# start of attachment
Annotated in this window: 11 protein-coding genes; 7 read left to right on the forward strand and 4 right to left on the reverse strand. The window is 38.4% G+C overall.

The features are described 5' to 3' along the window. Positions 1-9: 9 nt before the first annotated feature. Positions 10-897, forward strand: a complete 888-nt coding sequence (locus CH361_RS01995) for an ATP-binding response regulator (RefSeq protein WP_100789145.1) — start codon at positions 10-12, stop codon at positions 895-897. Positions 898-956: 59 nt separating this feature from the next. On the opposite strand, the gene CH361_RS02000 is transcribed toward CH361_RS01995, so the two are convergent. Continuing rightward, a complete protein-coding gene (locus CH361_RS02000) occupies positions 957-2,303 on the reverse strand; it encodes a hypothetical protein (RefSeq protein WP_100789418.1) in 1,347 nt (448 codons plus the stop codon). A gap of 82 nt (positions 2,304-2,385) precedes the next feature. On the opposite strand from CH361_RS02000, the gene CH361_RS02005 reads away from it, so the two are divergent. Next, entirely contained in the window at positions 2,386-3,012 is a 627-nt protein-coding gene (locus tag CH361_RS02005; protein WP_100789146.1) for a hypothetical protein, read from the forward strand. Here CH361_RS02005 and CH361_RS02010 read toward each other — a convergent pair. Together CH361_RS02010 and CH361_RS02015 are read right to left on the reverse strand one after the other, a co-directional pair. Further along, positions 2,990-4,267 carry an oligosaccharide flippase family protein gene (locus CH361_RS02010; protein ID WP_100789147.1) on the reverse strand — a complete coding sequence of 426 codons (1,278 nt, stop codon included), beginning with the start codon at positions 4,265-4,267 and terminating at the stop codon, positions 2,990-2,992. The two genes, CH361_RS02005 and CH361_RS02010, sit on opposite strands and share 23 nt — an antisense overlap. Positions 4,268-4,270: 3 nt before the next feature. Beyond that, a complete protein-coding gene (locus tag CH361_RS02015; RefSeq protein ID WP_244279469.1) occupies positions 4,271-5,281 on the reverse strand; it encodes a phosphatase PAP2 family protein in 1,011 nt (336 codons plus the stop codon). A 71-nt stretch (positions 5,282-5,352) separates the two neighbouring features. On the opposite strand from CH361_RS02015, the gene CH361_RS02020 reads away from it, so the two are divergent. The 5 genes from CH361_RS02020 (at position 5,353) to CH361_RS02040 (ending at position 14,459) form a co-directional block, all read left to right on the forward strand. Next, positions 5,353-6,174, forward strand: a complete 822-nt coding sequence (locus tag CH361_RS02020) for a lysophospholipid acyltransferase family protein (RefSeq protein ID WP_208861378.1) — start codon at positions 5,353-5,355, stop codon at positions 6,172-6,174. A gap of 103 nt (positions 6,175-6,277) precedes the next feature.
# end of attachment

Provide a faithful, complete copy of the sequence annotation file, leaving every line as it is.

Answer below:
Annotated in this window: 11 protein-coding genes; 7 read left to right on the forward strand and 4 right to left on the reverse strand. The window is 38.4% G+C overall.

The features are described 5' to 3' along the window. Positions 1-9: 9 nt before the first annotated feature. Positions 10-897, forward strand: a complete 888-nt coding sequence (locus CH361_RS01995) for an ATP-binding response regulator (RefSeq protein WP_100789145.1) — start codon at positions 10-12, stop codon at positions 895-897. Positions 898-956: 59 nt separating this feature from the next. On the opposite strand, the gene CH361_RS02000 is transcribed toward CH361_RS01995, so the two are convergent. Continuing rightward, a complete protein-coding gene (locus CH361_RS02000) occupies positions 957-2,303 on the reverse strand; it encodes a hypothetical protein (RefSeq protein WP_100789418.1) in 1,347 nt (448 codons plus the stop codon). A gap of 82 nt (positions 2,304-2,385) precedes the next feature. On the opposite strand from CH361_RS02000, the gene CH361_RS02005 reads away from it, so the two are divergent. Next, entirely contained in the window at positions 2,386-3,012 is a 627-nt protein-coding gene (locus tag CH361_RS02005; protein WP_100789146.1) for a hypothetical protein, read from the forward strand. Here CH361_RS02005 and CH361_RS02010 read toward each other — a convergent pair. Together CH361_RS02010 and CH361_RS02015 are read right to left on the reverse strand one after the other, a co-directional pair. Further along, positions 2,990-4,267 carry an oligosaccharide flippase family protein gene (locus CH361_RS02010; protein ID WP_100789147.1) on the reverse strand — a complete coding sequence of 426 codons (1,278 nt, stop codon included), beginning with the start codon at positions 4,265-4,267 and terminating at the stop codon, positions 2,990-2,992. The two genes, CH361_RS02005 and CH361_RS02010, sit on opposite strands and share 23 nt — an antisense overlap. Positions 4,268-4,270: 3 nt before the next feature. Beyond that, a complete protein-coding gene (locus tag CH361_RS02015; RefSeq protein ID WP_244279469.1) occupies positions 4,271-5,281 on the reverse strand; it encodes a phosphatase PAP2 family protein in 1,011 nt (336 codons plus the stop codon). A 71-nt stretch (positions 5,282-5,352) separates the two neighbouring features. On the opposite strand from CH361_RS02015, the gene CH361_RS02020 reads away from it, so the two are divergent. The 5 genes from CH361_RS02020 (at position 5,353) to CH361_RS02040 (ending at position 14,459) form a co-directional block, all read left to right on the forward strand. Next, positions 5,353-6,174, forward strand: a complete 822-nt coding sequence (locus tag CH361_RS02020) for a lysophospholipid acyltransferase family protein (RefSeq protein ID WP_208861378.1) — start codon at positions 5,353-5,355, stop codon at positions 6,172-6,174. A gap of 103 nt (positions 6,175-6,277) precedes the next feature.